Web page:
No investment today is subject to more fallacies, misconceptions, and half-truths than gold. This is no surprise. Since its removal as the cornerstone of the global monetary system in the mid-1970s, gold has largely been eliminated from mainstream investment publications and banished from the teachings of academia. This has resulted in upwards of three generations of investors who have received virtually no formal education in gold and is largely to blame for the continuous and unending stream of inaccuracies being propagated by self-proclaimed gold-bugs and other special interests.
Chief amoung these inaccuracies is the fallacy that during times of economic crisis, “gold always wins”. Gold, we are told, is the perfect portfolio hedge against financial calamity of any sort, regardless of its cause or origin. We are assured that gold, and gold alone, offers investors the ultimate protection against the dangers of both inflation and deflation, and is to be bought indiscriminately as insurance against both depression-era outcomes and the specter of runway hyperinflation.
It is this logical absurdity – that it is somehow possible for gold to act as a hedge against one economic outcome while simultaneously acting as a hedge against the exact opposite economic outcome – that we will concern ourselves with today.
Recessions and Deflation
No economic subject is so critical to the understanding of gold’s role in a modern-day investment portfolio than the concept of “cash hoarding” during periods of financial turmoil. As a response to the uncertainty accompanying recessions and times of economic crisis, the general public moves at once to curtail excessive consumption and risk-taking while attempting to grow cash reserves and increase overall financial liquidity.
As people move to strengthen their financial positions in an increasingly uncertain world, cash provides them with the widest range of possible future choices and the surest way to instantly meet future contingencies as they unexpectedly arise. This hoarding of cash is driven by what economists call “uncertainty aversion”, and during times of recession, the greater a person’s cash reserves, the greater their uncertainty is alleviated.
As the general public now attempts to counteract their economic fears through the raising of cash balances, they consequently increase the demand for money relative to all other goods and services, which is the same thing as saying that the purchasing power of money has increased and the price of goods and services has decreased. Cash, as an asset class, increases in value relative to both consumer goods and financial assets and becomes the preeminent investment of choice during periods of economic turmoil. Deflation – the decline in overall prices – is the natural outcome of the public’s desire to decrease uncertainty through the accumulation of cash, and is the central trait of a recession unencumbered by government interference.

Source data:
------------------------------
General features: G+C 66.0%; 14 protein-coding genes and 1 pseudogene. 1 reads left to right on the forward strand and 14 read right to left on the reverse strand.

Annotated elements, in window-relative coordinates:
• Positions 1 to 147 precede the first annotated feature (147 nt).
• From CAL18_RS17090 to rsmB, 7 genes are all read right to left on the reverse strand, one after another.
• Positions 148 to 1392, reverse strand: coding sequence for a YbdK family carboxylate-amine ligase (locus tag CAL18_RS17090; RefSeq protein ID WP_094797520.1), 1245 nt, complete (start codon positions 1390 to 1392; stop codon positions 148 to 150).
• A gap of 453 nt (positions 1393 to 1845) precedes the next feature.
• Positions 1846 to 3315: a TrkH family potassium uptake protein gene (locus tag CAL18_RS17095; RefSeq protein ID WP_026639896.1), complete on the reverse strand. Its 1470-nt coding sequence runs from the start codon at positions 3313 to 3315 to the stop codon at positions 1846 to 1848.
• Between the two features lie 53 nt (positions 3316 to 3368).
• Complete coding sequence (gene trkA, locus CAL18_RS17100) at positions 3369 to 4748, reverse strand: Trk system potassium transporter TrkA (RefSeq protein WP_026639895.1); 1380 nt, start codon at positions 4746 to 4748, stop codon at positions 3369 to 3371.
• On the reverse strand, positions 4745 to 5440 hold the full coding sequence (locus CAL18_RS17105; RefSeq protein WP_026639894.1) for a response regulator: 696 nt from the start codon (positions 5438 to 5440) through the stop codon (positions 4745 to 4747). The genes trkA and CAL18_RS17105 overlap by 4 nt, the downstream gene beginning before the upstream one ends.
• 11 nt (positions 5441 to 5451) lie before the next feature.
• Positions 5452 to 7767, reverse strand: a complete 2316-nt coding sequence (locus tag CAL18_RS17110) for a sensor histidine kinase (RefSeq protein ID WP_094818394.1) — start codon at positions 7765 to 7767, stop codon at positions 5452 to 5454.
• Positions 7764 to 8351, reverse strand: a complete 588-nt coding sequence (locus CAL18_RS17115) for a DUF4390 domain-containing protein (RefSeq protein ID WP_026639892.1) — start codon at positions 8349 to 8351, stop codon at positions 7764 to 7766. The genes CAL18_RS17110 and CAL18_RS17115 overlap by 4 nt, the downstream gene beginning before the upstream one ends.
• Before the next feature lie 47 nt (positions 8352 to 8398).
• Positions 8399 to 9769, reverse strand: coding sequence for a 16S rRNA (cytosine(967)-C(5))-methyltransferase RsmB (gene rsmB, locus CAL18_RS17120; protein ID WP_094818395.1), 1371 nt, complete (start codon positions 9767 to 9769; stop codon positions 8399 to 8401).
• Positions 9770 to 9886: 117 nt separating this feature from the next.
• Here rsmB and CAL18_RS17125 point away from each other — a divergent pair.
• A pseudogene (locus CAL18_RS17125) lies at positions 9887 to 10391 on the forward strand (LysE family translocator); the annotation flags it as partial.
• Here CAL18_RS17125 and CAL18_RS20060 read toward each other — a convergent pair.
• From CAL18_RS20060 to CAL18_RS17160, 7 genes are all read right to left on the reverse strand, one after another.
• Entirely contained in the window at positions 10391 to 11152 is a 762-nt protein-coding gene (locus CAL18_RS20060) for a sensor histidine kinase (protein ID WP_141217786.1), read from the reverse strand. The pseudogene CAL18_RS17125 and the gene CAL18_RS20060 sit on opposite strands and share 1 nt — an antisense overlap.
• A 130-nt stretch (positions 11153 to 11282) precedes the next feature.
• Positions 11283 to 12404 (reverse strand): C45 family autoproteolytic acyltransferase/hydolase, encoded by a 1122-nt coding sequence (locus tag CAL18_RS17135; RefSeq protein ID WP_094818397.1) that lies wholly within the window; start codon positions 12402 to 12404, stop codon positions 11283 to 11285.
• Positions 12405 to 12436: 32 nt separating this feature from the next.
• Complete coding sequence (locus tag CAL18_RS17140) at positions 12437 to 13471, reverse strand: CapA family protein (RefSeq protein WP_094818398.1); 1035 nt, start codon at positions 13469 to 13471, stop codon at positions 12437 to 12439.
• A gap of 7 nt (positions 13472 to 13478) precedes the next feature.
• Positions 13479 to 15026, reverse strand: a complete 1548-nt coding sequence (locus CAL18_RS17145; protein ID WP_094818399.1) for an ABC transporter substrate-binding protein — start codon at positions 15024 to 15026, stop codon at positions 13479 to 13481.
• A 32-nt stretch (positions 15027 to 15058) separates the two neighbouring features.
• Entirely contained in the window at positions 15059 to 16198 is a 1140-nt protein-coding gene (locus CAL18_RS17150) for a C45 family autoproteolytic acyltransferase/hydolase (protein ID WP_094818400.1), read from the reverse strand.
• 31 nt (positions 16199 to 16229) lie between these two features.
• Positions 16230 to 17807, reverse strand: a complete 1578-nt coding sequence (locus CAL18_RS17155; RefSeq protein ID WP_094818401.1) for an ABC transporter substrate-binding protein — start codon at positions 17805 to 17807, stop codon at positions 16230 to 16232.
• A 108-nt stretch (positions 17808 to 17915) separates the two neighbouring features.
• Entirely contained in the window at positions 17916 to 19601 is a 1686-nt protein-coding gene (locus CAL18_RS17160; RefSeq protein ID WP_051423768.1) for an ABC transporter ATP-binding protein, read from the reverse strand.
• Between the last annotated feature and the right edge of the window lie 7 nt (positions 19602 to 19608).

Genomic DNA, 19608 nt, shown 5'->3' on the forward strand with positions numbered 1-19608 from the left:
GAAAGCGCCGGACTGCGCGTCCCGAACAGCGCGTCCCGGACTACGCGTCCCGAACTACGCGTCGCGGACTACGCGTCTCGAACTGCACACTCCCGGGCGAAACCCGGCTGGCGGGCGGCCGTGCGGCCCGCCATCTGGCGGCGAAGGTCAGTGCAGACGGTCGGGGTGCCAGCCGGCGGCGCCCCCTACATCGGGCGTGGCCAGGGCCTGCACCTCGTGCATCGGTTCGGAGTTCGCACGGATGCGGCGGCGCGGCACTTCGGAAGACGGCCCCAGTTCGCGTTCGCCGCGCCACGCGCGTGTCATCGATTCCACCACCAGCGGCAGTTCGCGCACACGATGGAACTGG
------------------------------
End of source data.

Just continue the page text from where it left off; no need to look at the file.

Gold and Deflation
If it is true that money becomes the investment of choice during deflationary periods of economic crisis, why then is it constantly argued that gold instead offers investors the ultimate salvation against depression-era outcomes? Gold’s advocates repeatedly point to gold’s high returns during the period of the Great Depression as justification for their misguided belief in gold’s value as the ultimate deflation hedge, but what they fail to realize is that while gold certainly performed well during the deflationary period of the Great Depression, it did so precisely because, at the time, gold was money.
During the period of the Great Depression, gold was tied to a fixed exchange rate against the dollar and as such represented liquidity and official money of the land. Gold coins circulated freely and could be traded for dollars at a known exchange, while dollars could similarly be exchanged for gold at a pre-determined price. Purchases could be made in gold, debts could be serviced in gold, and all taxes could be remitted in gold if so desired. Under the monetary system of the Great Depression, gold’s value increased in lock-step with that of the dollar and functioned exactly as money should have – as an uncertainty hedge against economic crisis.
The monetary landscape today, however, is far different than the one that existed during the Great Depression. Today, gold is no longer official money of the land and is not readily used as a means of exchange in modern-day transactions. It does not represent the most readily salable good and the most liquid commodity in circulation and as such does not serve as the default uncertainty hedge during times of financial upheaval. In the monetary system of today, this function lies almost exclusively with money, and is the reason that cash, not gold, will benefit most during deflationary economic conditions. Far from being the last refuge of investors during both recessions and depressions, gold is far more likely to be sold en masse by investors as they scramble for true liquidity and the uncertainty hedge that only cash, as official money, can provide.
Gold and Inflation
We have so far seen that in cases where the general public is able to alleviate economic uncertainty through the hoarding of cash, it is money, not gold, that becomes the safe-haven asset class of choice. In today’s economic climate, however, governments have come to resort almost exclusively to inflationary policies designed to prevent the hoarding of cash during economic recessions. Their primary means for achieving this goal is through a persistent policy of currency devaluation driven by a widespread increase in the money supply.